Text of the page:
Not so long ago, there were easy answers to these questions. The typical citizen used basic arithmetic all the time, if only to check the bill when shopping. Carpenters needed to know elementary geometry. Surveyors and navigators needed trigonometry as well. Engineering required expertise in calculus.
Today, things are different. The supermarket checkout totals the bill, sorts out the special meal deal, adds the sales tax. We listen to the beeps as the laser scans the barcodes, and as long as the beeps match the goods, we assume the electronic gizmos know what they are doing. Many professions still rely on extensive mathematical knowledge, but even there, we have outsourced most of the mathematics to electronic devices with built-in algorithms.
My subject is conspicuous by its absence. The elephant isn't even in the room.
It would be easy to conclude that mathematics has become outdated and obsolete, but that view is mistaken. Without mathematics, today's world would fall apart. As evidence, I am going to show you applications to politics, the law, kidney transplants, supermarket delivery schedules, Internet security, movie special effects, and making springs. We will see how mathematics plays an essential role in medical scanners, digital photography, ﬁber broadband, and satellite navigation. How it helps us predict the effects of climate change; how it can protect us against terrorists and Internet hackers.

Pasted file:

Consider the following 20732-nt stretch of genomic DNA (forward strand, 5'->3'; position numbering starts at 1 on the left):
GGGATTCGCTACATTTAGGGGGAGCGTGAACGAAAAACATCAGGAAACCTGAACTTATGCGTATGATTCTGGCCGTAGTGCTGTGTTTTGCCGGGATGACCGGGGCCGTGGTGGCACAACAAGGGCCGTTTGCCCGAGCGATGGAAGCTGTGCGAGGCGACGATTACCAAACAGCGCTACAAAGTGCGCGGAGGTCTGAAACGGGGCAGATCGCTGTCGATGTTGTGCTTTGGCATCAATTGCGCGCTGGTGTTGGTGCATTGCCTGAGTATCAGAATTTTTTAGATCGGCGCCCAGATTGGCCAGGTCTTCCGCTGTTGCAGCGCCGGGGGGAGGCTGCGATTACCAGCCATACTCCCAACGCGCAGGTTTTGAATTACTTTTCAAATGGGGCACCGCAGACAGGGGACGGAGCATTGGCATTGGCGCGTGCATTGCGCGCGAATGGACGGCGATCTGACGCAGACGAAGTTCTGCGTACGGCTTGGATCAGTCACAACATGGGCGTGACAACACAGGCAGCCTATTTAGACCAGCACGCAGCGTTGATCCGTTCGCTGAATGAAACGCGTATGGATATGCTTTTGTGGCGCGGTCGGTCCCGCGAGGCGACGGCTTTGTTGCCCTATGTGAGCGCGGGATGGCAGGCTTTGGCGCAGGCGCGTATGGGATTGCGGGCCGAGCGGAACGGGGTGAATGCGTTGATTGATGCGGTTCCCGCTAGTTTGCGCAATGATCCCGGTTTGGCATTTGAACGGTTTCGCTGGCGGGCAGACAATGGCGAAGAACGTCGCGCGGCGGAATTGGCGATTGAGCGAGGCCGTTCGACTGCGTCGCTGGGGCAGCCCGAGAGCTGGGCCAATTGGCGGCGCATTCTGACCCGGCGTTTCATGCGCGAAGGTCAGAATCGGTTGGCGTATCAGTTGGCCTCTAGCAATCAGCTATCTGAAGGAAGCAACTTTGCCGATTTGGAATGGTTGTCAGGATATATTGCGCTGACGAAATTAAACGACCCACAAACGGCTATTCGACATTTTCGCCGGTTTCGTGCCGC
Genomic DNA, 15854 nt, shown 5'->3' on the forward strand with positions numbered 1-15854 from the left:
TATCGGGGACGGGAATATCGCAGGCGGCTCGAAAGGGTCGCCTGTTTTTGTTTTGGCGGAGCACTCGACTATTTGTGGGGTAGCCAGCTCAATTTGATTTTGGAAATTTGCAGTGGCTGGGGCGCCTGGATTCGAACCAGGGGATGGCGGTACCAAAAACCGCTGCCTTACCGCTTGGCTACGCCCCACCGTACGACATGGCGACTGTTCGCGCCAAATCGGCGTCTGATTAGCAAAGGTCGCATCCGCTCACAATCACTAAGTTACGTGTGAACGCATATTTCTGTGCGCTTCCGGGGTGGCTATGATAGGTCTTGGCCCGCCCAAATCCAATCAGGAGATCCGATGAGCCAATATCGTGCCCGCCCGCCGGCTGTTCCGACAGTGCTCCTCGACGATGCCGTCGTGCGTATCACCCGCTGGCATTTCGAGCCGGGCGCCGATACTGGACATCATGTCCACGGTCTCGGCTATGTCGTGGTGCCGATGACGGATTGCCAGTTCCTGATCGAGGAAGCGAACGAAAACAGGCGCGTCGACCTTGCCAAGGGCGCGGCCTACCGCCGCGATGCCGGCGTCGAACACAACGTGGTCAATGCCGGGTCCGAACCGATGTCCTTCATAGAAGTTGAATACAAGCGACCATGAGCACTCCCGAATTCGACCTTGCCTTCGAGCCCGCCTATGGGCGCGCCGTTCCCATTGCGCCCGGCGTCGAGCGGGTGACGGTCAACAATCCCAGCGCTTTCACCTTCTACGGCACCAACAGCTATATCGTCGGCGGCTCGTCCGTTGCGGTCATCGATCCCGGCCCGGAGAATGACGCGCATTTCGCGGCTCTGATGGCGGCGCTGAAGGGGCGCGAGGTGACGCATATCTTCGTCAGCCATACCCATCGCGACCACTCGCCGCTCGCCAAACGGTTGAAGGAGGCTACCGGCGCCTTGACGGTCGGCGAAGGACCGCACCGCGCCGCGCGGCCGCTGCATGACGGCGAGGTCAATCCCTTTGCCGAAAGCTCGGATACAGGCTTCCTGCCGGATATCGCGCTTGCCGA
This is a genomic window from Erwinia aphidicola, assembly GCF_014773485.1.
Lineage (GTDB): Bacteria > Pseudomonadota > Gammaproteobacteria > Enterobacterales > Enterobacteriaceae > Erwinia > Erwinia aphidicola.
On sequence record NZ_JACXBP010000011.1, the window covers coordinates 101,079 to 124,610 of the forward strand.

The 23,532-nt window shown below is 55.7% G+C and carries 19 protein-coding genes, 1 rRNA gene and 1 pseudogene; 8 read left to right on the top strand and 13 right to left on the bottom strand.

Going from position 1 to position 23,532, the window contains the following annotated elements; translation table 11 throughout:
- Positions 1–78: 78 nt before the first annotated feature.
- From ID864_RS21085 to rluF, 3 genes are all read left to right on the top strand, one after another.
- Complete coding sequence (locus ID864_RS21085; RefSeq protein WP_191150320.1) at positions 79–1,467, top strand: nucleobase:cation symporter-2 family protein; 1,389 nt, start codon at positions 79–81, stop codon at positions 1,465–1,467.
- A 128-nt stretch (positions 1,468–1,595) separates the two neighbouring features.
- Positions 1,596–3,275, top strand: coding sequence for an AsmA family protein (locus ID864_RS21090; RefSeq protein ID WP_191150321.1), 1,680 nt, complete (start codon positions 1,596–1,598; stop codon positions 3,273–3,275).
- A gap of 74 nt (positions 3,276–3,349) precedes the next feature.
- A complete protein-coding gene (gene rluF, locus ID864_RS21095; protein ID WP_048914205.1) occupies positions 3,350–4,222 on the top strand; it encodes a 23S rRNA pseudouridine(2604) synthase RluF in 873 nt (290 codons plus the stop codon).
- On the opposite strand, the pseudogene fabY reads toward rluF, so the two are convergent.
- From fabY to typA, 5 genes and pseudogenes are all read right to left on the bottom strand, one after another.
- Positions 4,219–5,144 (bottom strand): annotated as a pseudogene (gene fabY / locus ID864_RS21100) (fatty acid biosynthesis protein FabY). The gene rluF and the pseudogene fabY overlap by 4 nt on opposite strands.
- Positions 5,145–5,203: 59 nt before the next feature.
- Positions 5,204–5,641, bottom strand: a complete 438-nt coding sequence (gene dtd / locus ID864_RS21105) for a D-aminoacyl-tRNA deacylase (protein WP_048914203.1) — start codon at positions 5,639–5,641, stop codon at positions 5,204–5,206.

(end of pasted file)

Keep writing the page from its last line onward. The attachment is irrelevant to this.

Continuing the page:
Remarkably, many of these applications rely on mathematics that originated for totally different reasons, often just the sheer fascination of following your nose. While researching this book, I was repeatedly surprised when I came across uses of my subject that I had never dreamed existed. Often, they exploited topics that I would not have expected to have practical applications, like space-ﬁlling curves, quaternions, and topology.
Mathematics is a boundless, hugely creative system of ideas and methods. It lies just beneath the surface of the transformative technologies that are making the twenty-ﬁrst century totally different from any previous era — video games, international air travel, satellite communications, computers, the Internet, mobile phones. Scratch an iPhone, and you will see the bright glint of mathematics.